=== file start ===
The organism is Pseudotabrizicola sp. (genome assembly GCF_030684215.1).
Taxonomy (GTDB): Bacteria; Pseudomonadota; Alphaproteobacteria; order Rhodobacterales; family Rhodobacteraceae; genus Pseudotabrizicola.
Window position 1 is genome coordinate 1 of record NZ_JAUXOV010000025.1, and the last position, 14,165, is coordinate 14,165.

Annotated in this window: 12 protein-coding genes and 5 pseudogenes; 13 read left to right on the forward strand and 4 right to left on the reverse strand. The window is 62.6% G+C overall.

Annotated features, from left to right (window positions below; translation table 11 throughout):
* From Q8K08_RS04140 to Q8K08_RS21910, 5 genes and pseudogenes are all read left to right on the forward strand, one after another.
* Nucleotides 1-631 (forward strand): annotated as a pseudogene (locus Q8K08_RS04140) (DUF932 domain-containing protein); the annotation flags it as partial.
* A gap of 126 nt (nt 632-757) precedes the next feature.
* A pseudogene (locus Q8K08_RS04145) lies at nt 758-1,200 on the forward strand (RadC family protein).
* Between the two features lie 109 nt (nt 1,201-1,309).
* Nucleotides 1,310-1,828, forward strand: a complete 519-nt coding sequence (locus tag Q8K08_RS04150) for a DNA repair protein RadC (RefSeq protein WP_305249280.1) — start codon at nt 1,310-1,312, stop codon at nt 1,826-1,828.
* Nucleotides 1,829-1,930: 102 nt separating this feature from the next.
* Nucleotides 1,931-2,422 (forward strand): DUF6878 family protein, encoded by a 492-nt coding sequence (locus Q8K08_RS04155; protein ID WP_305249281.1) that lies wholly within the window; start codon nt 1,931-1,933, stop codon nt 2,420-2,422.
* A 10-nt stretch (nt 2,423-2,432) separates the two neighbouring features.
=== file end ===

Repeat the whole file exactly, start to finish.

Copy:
The organism is Pseudotabrizicola sp. (genome assembly GCF_030684215.1).
Taxonomy (GTDB): Bacteria; Pseudomonadota; Alphaproteobacteria; order Rhodobacterales; family Rhodobacteraceae; genus Pseudotabrizicola.
Window position 1 is genome coordinate 1 of record NZ_JAUXOV010000025.1, and the last position, 14,165, is coordinate 14,165.

Annotated in this window: 12 protein-coding genes and 5 pseudogenes; 13 read left to right on the forward strand and 4 right to left on the reverse strand. The window is 62.6% G+C overall.

Annotated features, from left to right (window positions below; translation table 11 throughout):
* From Q8K08_RS04140 to Q8K08_RS21910, 5 genes and pseudogenes are all read left to right on the forward strand, one after another.
* Nucleotides 1-631 (forward strand): annotated as a pseudogene (locus Q8K08_RS04140) (DUF932 domain-containing protein); the annotation flags it as partial.
* A gap of 126 nt (nt 632-757) precedes the next feature.
* A pseudogene (locus Q8K08_RS04145) lies at nt 758-1,200 on the forward strand (RadC family protein).
* Between the two features lie 109 nt (nt 1,201-1,309).
* Nucleotides 1,310-1,828, forward strand: a complete 519-nt coding sequence (locus tag Q8K08_RS04150) for a DNA repair protein RadC (RefSeq protein WP_305249280.1) — start codon at nt 1,310-1,312, stop codon at nt 1,826-1,828.
* Nucleotides 1,829-1,930: 102 nt separating this feature from the next.
* Nucleotides 1,931-2,422 (forward strand): DUF6878 family protein, encoded by a 492-nt coding sequence (locus Q8K08_RS04155; protein ID WP_305249281.1) that lies wholly within the window; start codon nt 1,931-1,933, stop codon nt 2,420-2,422.
* A 10-nt stretch (nt 2,423-2,432) separates the two neighbouring features.